The UK’s fruit and vegetable growers are facing a steep increase in costs and struggling to retain hastily recruited local pickers after the coronavirus lockdown prevented the arrival of the usual seasonal workforce from eastern Europe.
As the UK enters peak picking season, growers of crops from strawberries to asparagus said they were struggling as the higher recruitment and labour costs were not matched by any increase in prices paid for their produce.
Fruit and vegetables are normally picked by some 70,000 to 80,000 migrant workers, mainly from eastern Europe, who are recruited in winter, travel to the UK in spring and return home once the season ends.
But the pandemic hit just as picking season began this year, preventing travel for many. That forced farmers to hurriedly launch a new staffing drive for UK-based workers in April, backed by a government campaign.
The scramble foreshadows problems the sector is likely to face after freedom of movement for EU citizens ends when the Brexit transition phase expires on 31 December, unless the UK makes additional provisions for overseas farm workers.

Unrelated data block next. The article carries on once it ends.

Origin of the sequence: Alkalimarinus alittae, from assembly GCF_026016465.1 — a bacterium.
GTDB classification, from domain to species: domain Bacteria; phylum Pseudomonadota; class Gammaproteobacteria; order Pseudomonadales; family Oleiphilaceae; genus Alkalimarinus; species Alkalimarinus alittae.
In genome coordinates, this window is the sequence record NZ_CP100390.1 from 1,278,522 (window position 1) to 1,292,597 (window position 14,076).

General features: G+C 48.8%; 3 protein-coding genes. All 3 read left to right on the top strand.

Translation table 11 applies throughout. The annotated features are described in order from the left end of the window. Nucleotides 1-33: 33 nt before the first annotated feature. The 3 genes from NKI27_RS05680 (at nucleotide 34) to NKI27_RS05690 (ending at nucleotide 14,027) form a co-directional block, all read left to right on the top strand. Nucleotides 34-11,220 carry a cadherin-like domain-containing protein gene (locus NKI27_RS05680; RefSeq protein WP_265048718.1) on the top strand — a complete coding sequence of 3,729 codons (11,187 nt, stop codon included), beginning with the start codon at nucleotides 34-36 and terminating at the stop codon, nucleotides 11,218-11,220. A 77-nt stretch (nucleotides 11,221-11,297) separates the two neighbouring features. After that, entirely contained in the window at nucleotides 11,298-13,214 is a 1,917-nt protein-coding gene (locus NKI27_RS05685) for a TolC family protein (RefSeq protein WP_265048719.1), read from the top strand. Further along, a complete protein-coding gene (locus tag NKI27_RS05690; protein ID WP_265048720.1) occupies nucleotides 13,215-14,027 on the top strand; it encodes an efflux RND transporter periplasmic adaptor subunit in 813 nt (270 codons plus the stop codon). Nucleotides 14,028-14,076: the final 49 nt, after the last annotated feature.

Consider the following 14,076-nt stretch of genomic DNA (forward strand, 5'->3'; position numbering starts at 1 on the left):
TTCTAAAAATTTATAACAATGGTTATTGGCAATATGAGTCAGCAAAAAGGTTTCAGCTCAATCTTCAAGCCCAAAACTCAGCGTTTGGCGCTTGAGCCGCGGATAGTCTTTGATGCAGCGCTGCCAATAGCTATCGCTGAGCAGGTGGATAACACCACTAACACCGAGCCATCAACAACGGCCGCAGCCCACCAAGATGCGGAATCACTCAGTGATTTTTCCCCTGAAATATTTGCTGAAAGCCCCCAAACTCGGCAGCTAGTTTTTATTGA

“This is not a very profitable sector any more and we have had cost increases that are significant this year,” said Angus Davison, chairman of the Herefordshire-based berry growing group Haygrove.
Labour can account for as much as 70 per cent of a farm’s costs, according to the National Farmers Union.
Mr Davison, whose business generates annual turnover of £25m from UK fruit sales, said that productivity was far lower among many of the newly recruited, UK-based workers, around a third of whom have already left.
“They are dropping like flies at the moment. It isn’t good,” he said. “If we can end the season with half of the recruits having been successful that will be a good result but I don’t take it for granted that we will.”
The local recruitment drive has been relatively successful. Tom Bradshaw, vice-president of the National Farmers’ Union, said between 20 and 30 per cent of pickers were British or UK residents, up from less than 1 per cent previously. But turnover of staff is at least double last year.